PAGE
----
Construction of Navy ship ‘Harvey Milk’ begins at San Diego shipbuilder
Construction began Friday on a Navy ship named after Harvey Milk, a former San Francisco supervisor and activist who was fatally shot months after becoming the first openly gay man elected in California more than forty years ago.
Milk was elected to the San Francisco board of supervisors in 1978 and was assassinated 10 months later along with then-Mayor George Moscone by a former county supervisor. His life was the subject of the 2008 film “Milk.”
Almost 30 years before his election, Milk was a Naval dive officer based in San Diego. His nephew, Stuart Milk, attended Friday’s event and said naming the ship — known as a fleet oiler — after his uncle sends a message to people around the world.
This “sends a global message of inclusion more powerful than simply ‘We’ll tolerate everyone,’ ” Milk said. "[It says,] we celebrate everyone.”
Milk said his uncle was forced to resign from the Navy in the 1950s after being caught in a San Diego park popular with gay men. To be honored now with a Navy ship showed how much things have changed, he said.
Stuart Milk was speaking at General Dynamics NASSCO in San Diego, where the ship is being built. He was joined by NASSCO representatives and San Diego Mayor Kevin Faulconer, State Senate President Pro Tempore Toni Atkins, Assemblyman Todd Gloria, and San Diego City Councilman Chris Cate.
Gloria told the San Diego Union-Tribune that progress for gay and lesbian service members has been swift.
“I was a congressional staffer when we were working to repeal ‘don’t ask, don’t tell,’ and you think about how difficult a challenge that was,” he said, referring to the military’s ban on out gay, lesbian and bisexual service members that was repealed in 2010.
“Today, the Navy’s constructing a ship named after the first openly gay elected official in California,” he said. “It shows the progress we’re making and a deepening of the commitment the military has to including gay and lesbian service members.”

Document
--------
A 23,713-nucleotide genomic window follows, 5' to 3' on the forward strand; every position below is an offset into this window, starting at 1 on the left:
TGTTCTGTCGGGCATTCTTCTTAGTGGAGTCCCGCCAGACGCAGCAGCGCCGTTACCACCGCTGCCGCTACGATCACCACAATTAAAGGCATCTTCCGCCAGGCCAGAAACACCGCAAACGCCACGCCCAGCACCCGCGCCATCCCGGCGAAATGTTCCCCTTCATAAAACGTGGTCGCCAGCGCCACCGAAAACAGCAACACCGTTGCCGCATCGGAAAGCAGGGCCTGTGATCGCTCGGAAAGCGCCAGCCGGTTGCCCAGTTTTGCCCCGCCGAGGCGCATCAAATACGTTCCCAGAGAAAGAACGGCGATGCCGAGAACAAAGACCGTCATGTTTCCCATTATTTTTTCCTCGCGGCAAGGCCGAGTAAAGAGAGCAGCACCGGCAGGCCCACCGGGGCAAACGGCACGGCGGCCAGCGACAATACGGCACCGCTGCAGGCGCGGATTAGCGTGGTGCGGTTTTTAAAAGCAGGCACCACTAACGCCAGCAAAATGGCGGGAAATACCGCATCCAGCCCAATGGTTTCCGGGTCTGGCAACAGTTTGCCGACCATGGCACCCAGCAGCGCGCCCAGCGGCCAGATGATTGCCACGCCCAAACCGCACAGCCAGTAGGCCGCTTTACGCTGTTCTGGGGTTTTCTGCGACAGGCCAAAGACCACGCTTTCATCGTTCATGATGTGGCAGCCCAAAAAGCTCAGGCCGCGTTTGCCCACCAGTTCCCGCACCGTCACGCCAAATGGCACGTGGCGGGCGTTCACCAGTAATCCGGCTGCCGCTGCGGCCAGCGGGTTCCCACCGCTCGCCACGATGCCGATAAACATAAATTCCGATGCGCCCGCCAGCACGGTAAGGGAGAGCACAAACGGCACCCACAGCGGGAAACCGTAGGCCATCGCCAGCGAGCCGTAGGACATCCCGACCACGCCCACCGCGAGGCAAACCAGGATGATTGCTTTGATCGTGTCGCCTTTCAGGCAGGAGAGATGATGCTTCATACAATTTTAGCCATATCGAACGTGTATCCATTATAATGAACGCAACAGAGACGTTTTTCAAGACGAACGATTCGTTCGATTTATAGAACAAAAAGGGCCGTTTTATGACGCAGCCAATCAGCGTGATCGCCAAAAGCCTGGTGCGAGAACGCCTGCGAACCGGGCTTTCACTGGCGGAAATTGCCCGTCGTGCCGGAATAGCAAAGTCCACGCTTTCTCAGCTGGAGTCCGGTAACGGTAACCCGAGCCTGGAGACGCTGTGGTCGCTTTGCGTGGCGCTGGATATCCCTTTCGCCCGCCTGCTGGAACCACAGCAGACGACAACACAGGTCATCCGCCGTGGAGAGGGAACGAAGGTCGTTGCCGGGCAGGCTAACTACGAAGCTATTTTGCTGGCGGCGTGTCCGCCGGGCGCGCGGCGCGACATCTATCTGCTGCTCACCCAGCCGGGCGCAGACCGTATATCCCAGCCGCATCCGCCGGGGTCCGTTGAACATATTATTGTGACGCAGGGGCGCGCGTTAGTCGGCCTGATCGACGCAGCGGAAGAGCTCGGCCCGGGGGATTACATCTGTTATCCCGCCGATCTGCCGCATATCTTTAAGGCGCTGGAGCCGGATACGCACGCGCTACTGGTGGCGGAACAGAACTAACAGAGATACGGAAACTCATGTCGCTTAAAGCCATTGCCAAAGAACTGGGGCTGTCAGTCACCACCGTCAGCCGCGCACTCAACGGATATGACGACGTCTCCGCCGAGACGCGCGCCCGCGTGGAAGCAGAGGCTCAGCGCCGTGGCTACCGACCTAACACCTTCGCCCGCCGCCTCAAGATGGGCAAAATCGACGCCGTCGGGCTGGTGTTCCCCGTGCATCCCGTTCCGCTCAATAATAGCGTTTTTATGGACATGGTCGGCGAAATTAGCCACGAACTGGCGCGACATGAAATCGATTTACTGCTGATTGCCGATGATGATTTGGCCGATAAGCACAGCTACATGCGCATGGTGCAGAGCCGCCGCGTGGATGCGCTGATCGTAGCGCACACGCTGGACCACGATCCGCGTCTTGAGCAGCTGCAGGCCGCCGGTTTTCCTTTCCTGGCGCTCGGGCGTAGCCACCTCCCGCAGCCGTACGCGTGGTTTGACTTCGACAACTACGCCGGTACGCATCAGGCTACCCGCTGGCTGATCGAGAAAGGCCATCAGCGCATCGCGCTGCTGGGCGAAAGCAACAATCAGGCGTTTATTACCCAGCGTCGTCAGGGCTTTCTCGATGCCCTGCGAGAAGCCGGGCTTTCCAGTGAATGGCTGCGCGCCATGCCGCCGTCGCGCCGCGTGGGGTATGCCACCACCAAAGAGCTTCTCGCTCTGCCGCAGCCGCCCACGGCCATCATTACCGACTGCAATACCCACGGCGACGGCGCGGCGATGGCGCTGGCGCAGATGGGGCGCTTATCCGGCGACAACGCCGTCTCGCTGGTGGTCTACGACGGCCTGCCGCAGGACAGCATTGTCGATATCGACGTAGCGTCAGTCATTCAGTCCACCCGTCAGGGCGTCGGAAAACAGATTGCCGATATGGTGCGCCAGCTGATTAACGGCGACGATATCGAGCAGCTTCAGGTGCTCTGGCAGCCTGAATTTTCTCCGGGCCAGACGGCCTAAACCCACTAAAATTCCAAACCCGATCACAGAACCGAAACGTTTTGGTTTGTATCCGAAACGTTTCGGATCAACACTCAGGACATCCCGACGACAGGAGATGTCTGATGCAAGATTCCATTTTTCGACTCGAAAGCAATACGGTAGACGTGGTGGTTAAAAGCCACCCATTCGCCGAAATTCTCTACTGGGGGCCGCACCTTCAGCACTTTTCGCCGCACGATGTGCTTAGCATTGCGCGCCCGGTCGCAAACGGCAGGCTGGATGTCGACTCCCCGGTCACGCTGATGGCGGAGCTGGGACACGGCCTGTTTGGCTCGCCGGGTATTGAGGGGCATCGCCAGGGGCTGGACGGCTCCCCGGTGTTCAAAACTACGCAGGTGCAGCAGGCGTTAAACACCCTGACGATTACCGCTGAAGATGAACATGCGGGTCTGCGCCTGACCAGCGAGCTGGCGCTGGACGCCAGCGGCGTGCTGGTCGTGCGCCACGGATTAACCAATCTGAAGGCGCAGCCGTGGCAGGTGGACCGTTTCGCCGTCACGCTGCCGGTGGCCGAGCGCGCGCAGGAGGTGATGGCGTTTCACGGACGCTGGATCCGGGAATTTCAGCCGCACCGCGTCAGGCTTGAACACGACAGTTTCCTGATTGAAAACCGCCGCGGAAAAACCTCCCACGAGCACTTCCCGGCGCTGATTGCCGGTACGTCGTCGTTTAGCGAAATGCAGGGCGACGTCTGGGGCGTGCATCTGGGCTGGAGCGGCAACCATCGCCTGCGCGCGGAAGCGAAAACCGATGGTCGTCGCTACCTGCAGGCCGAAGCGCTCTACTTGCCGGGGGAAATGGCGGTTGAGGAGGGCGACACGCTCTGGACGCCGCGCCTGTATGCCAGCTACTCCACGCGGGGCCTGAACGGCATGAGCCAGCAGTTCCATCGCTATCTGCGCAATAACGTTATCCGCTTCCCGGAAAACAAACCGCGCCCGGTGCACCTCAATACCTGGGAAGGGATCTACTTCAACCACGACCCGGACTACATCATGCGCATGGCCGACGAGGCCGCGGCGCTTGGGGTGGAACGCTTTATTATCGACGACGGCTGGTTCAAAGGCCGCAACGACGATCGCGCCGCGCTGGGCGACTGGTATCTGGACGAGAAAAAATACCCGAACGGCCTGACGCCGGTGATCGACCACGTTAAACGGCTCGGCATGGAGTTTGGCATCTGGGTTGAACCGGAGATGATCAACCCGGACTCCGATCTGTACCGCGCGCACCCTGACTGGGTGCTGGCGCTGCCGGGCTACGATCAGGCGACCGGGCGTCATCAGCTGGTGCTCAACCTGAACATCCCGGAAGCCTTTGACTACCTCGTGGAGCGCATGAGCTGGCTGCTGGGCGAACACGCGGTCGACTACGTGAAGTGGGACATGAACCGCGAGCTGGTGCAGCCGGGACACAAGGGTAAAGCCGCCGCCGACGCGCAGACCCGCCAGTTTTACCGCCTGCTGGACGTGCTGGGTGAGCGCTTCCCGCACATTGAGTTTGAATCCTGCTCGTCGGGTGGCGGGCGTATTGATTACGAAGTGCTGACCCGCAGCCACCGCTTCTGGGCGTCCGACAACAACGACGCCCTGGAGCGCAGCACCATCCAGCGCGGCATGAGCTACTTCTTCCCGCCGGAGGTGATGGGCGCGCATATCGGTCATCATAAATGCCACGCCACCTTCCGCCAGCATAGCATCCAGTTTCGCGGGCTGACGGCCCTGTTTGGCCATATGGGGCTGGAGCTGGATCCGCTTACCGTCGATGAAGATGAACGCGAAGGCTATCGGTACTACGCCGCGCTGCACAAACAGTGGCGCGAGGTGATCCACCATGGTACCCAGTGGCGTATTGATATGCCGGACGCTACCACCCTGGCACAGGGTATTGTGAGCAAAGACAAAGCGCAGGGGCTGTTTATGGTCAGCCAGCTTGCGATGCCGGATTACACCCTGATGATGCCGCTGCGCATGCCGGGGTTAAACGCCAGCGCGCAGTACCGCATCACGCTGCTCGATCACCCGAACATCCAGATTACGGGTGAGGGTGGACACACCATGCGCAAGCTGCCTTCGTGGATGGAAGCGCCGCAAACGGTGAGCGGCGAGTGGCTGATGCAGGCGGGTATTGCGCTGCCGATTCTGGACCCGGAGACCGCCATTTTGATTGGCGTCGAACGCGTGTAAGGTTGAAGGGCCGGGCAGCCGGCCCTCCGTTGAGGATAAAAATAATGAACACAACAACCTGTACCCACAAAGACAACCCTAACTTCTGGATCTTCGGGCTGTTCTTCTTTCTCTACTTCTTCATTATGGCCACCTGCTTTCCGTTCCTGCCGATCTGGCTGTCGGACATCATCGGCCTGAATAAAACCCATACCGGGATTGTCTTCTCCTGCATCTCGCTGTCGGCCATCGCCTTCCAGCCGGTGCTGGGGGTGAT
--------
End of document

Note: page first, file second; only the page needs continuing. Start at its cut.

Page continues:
Fleet oilers like the future Harvey Milk are used to replenish fuel oil and dry goods to Navy ships at sea. The Milk will be the second ship in the new John Lewis class of fleet oilers. The future John Lewis, named for the civil rights leader and congressman, also is being built at NASSCO San Diego.
Kathy Baker, a logistics engineer with 45 years at NASSCO, got to make the ceremonial first cut of steel for the ship. She said it was the first time she’d been selected to do so.
“I was shocked,” she said. “I was honored. I felt all the time, effort and hard work I put in all these years was appreciated.”
Nicole Murray Ramirez, the chairman and executive director of the San Diego International Imperial Court Council, an LGBTQ organization, was a leader in the push to name a vessel after Milk.
“When ‘don’t ask, don’t tell’ was lifted, I researched, and one guy picks all these [ship] names — the Secretary of the Navy,” Ramirez said.
His organization, which has chapters nationwide, organized a national letter-writing campaign in 2011 to push then-Navy Secretary Ray Mabus to name a ship for Milk.
But while the naming of the Harvey Milk is a sign of progress, Gloria said, there is still work to be done. Under President Trump, transgender people are still banned from military service.
Stuart Milk told the Union-Tribune his uncle dreamed of a day when members of his community would be accepted, and he knew his advocacy would result in his death.
“I think people should know it’s not Hollywood — he did know that he was going to be killed,” Milk said of his uncle. “He didn’t know who, and he didn’t know when, but it gave him the courage to continue doing what he was doing.”
Stuart Milk carries on his uncle’s work as the founder of the Harvey Milk Foundation. He said Friday’s ceremony fulfills one of Harvey Milk’s dreams.
“He dreamed of a day like today, when not only would we have the military honoring LGBT, but we have a mayor from the Republican Party and we have everyone that represents the San Diego community coming out,” Milk said. “This would have been un-dreamable for people back in 1978.”
Dyer writes for the San Diego Union-Tribune.
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